Why leaving the European Union is a good chance to get rid of VAT │ Jake Scott
There have been fewer heated topics in the last year than that of luxury item Value Added Tax (VAT) and the product this targets most obviously – the tampon. Crudely dubbed, the “tampon tax” has incensed the internet’s most ardent keyboard activists who shout that a tax on a bodily function is despicable. I’m inclined to agree; not that all taxation is theft, of course (I am not a libertarian), but that bodily functions subject to tax is somewhat absurd. Did you know, for example, toilet rolls are taxed at the average 20%? I’m not suggesting here that women don’t use toilet paper; quite the opposite. In fact, it is hardly deniable that men don’t have an equal product they so desperately rely on that is taxed as such. Can you think of any? I can’t.
But the reaction I get when I explain to people that the source of VAT is not the British government, but the European Union, I am met with either bemused looks or bewildered silence. When Britain entered the Common Market in 1973, VAT was one of the sledgehammer effects of doing so; it hit small businesses by taking up their valuable time, forcing them to increase their prices and so, as ever, the burden of tax fell on the shoulders of the consumer, not the businessmen. The only positive side of VAT was that it replaced Purchase Tax, which at one stage was 100%, but was 25% when VAT (at 10% in 1973) was introduced. Certainly the British government has the power to shift VAT rates – a cursory glance at the history of VAT rates in 1974 alone makes your stomach churn – and while the average of 20% is a blanket tax on all purchases, for luxury items the absolute minimum allowed by the European Union is 5%.
Of course sanitary items – not a luxury by any standard – should have a lower tax. But why should we have a tax at all? Any form of tax on purchasable items will only ever impact consumers, especially a regressive tax like VAT. And it’s fine (arguably…) to defend taxes like the Sugar Tax that affect a changeable behaviour, but when you cannot control the reason for buying something, why should you be punished? Why should menstruation be a vice of poverty? Leaving behind the particular issue of the “tampon tax”, the only reason the British government will retain VAT is the massive income it generates (£111bn in 2015), even if it damages the people.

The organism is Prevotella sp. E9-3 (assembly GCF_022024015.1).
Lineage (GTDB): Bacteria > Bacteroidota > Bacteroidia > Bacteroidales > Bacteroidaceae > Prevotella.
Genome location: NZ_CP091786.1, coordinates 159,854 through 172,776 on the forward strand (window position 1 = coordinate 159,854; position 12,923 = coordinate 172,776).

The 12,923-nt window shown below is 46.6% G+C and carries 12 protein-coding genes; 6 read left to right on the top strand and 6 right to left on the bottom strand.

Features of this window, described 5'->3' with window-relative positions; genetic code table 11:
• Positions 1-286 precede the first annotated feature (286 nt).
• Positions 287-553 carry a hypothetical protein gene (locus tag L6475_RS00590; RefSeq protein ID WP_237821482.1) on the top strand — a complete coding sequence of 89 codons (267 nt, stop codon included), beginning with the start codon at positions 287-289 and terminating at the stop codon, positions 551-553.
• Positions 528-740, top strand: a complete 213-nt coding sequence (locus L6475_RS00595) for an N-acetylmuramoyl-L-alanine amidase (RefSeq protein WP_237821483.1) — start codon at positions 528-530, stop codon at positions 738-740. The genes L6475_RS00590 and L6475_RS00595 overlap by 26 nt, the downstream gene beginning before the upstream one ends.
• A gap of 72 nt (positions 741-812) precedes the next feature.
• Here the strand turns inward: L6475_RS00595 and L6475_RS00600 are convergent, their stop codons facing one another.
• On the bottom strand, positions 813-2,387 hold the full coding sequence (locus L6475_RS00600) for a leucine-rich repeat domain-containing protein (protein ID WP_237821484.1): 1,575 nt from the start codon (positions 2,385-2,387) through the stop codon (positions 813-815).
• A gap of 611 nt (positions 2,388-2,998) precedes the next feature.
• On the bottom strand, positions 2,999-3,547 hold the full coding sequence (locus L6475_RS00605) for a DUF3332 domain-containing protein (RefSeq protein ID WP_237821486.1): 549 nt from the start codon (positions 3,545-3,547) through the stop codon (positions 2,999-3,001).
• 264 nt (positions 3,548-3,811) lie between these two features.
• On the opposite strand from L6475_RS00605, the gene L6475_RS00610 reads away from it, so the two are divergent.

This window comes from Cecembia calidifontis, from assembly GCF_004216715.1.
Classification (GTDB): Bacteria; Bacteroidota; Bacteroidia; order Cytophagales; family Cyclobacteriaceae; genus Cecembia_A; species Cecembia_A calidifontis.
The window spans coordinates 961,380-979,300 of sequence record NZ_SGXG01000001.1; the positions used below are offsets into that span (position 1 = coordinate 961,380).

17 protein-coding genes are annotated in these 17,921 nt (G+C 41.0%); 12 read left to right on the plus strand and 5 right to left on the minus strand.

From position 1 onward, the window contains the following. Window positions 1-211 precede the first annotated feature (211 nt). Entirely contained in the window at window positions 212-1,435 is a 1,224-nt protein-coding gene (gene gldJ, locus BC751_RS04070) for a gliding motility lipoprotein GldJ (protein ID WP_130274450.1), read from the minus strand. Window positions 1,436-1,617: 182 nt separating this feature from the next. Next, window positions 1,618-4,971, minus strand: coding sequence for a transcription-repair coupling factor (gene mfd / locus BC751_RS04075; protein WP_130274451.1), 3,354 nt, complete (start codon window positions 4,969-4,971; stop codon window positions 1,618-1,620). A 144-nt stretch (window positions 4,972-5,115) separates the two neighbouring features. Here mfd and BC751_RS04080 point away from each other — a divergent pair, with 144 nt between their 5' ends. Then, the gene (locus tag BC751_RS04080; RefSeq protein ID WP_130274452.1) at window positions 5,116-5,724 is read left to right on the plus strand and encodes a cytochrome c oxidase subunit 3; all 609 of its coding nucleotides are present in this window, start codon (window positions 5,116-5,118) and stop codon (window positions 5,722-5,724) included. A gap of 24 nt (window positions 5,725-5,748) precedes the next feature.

But given the government’s intention to create the Great Repeal Bill, an act which would formally adopt all existing EU laws as part of the British legal system to then slowly be dissected, leaving the European Union offers us a chance to do something truly amazing – abolish VAT. Such a move would offer lower prices for consumers, while encouraging more business into the country and growing the economy further. Think how much this would benefit the average working family – gas and electricity are subject to the 5% levy, and I’m sure most people are angry at British Gas for their apparent price increase. Even children’s car seats are taxed; surely the safety of children is not a luxury.
Some may respond and say that dropping VAT may enrich the rich further – but this is not the case. Regressive taxes like VAT only ever affect the consumer, because they are levied at the point of sale, not at the cost of production or shipping. The profits of big bosses would not increase, but the savings of families would, and for me that alone is enough of a reason to abolish VAT.